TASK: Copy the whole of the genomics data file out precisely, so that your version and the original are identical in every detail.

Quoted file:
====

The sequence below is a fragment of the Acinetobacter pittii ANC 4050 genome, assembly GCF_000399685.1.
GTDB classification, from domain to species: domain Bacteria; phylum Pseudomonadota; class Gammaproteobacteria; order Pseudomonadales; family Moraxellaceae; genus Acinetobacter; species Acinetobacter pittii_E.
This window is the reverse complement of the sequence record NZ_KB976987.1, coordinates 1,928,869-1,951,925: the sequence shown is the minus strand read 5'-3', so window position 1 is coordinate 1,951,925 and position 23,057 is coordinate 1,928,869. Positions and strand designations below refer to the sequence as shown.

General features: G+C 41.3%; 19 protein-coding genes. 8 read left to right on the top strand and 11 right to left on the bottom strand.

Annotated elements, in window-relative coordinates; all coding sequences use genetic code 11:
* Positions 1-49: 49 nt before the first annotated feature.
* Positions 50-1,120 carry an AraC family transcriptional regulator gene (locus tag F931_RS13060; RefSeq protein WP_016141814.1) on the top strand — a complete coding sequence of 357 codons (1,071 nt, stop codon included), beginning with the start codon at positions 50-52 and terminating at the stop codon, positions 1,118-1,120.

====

The sequence below is a fragment of the Acinetobacter pittii ANC 4050 genome, assembly GCF_000399685.1.
GTDB classification, from domain to species: domain Bacteria; phylum Pseudomonadota; class Gammaproteobacteria; order Pseudomonadales; family Moraxellaceae; genus Acinetobacter; species Acinetobacter pittii_E.
This window is the reverse complement of the sequence record NZ_KB976987.1, coordinates 1,928,869-1,951,925: the sequence shown is the minus strand read 5'-3', so window position 1 is coordinate 1,951,925 and position 23,057 is coordinate 1,928,869. Positions and strand designations below refer to the sequence as shown.

General features: G+C 41.3%; 19 protein-coding genes. 8 read left to right on the top strand and 11 right to left on the bottom strand.

Annotated elements, in window-relative coordinates; all coding sequences use genetic code 11:
* Positions 1-49: 49 nt before the first annotated feature.
* Positions 50-1,120 carry an AraC family transcriptional regulator gene (locus tag F931_RS13060; RefSeq protein WP_016141814.1) on the top strand — a complete coding sequence of 357 codons (1,071 nt, stop codon included), beginning with the start codon at positions 50-52 and terminating at the stop codon, positions 1,118-1,120.